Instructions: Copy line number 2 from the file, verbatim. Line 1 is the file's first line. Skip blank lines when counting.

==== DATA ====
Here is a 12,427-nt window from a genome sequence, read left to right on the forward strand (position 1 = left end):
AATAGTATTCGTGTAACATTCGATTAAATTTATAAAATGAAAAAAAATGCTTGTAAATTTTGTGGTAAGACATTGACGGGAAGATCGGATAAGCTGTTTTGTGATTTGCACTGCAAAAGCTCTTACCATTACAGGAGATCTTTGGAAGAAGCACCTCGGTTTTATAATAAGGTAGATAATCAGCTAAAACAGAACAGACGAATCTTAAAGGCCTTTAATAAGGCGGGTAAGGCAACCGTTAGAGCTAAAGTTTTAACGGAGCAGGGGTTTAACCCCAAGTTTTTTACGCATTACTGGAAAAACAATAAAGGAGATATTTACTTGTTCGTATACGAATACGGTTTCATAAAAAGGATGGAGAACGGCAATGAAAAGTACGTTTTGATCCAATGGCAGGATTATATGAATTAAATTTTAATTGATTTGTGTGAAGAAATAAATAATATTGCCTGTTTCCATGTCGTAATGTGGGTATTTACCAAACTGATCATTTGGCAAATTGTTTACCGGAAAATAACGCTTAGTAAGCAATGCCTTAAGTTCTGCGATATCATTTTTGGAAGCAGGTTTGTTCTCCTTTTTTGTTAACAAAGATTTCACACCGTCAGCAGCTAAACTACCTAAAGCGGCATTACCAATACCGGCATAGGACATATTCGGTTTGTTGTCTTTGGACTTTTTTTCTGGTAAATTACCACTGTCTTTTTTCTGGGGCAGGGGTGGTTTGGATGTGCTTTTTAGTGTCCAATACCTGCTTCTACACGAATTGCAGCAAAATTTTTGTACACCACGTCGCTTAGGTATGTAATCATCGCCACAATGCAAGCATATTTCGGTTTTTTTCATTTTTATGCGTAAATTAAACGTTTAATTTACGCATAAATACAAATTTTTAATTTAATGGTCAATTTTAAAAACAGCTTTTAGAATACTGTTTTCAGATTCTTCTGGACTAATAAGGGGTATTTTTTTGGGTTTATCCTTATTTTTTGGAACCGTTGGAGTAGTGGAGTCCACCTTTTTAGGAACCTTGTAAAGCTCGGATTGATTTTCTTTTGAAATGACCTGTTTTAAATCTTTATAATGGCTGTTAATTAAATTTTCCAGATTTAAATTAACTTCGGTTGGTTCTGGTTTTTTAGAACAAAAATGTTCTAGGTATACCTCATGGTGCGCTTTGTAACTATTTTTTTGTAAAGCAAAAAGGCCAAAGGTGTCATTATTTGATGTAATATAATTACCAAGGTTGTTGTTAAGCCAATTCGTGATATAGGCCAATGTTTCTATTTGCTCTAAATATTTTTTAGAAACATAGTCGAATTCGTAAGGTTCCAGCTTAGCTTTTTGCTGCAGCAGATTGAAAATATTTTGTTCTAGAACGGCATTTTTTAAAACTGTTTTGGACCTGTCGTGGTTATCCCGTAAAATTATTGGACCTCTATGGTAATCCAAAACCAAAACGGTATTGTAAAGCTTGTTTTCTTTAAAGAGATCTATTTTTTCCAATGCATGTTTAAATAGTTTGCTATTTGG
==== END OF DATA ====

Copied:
AATAGTATTCGTGTAACATTCGATTAAATTTATAAAATGAAAAAAAATGCTTGTAAATTTTGTGGTAAGACATTGACGGGAAGATCGGATAAGCTGTTTTGTGATTTGCACTGCAAAAGCTCTTACCATTACAGGAGATCTTTGGAAGAAGCACCTCGGTTTTATAATAAGGTAGATAATCAGCTAAAACAGAACAGACGAATCTTAAAGGCCTTTAATAAGGCGGGTAAGGCAACCGTTAGAGCTAAAGTTTTAACGGAGCAGGGGTTTAACCCCAAGTTTTTTACGCATTACTGGAAAAACAATAAAGGAGATATTTACTTGTTCGTATACGAATACGGTTTCATAAAAAGGATGGAGAACGGCAATGAAAAGTACGTTTTGATCCAATGGCAGGATTATATGAATTAAATTTTAATTGATTTGTGTGAAGAAATAAATAATATTGCCTGTTTCCATGTCGTAATGTGGGTATTTACCAAACTGATCATTTGGCAAATTGTTTACCGGAAAATAACGCTTAGTAAGCAATGCCTTAAGTTCTGCGATATCATTTTTGGAAGCAGGTTTGTTCTCCTTTTTTGTTAACAAAGATTTCACACCGTCAGCAGCTAAACTACCTAAAGCGGCATTACCAATACCGGCATAGGACATATTCGGTTTGTTGTCTTTGGACTTTTTTTCTGGTAAATTACCACTGTCTTTTTTCTGGGGCAGGGGTGGTTTGGATGTGCTTTTTAGTGTCCAATACCTGCTTCTACACGAATTGCAGCAAAATTTTTGTACACCACGTCGCTTAGGTATGTAATCATCGCCACAATGCAAGCATATTTCGGTTTTTTTCATTTTTATGCGTAAATTAAACGTTTAATTTACGCATAAATACAAATTTTTAATTTAATGGTCAATTTTAAAAACAGCTTTTAGAATACTGTTTTCAGATTCTTCTGGACTAATAAGGGGTATTTTTTTGGGTTTATCCTTATTTTTTGGAACCGTTGGAGTAGTGGAGTCCACCTTTTTAGGAACCTTGTAAAGCTCGGATTGATTTTCTTTTGAAATGACCTGTTTTAAATCTTTATAATGGCTGTTAATTAAATTTTCCAGATTTAAATTAACTTCGGTTGGTTCTGGTTTTTTAGAACAAAAATGTTCTAGGTATACCTCATGGTGCGCTTTGTAACTATTTTTTTGTAAAGCAAAAAGGCCAAAGGTGTCATTATTTGATGTAATATAATTACCAAGGTTGTTGTTAAGCCAATTCGTGATATAGGCCAATGTTTCTATTTGCTCTAAATATTTTTTAGAAACATAGTCGAATTCGTAAGGTTCCAGCTTAGCTTTTTGCTGCAGCAGATTGAAAATATTTTGTTCTAGAACGGCATTTTTTAAAACTGTTTTGGACCTGTCGTGGTTATCCCGTAAAATTATTGGACCTCTATGGTAATCCAAAACCAAAACGGTATTGTAAAGCTTGTTTTCTTTAAAGAGATCTATTTTTTCCAATGCATGTTTAAATAGTTTGCTATTTGG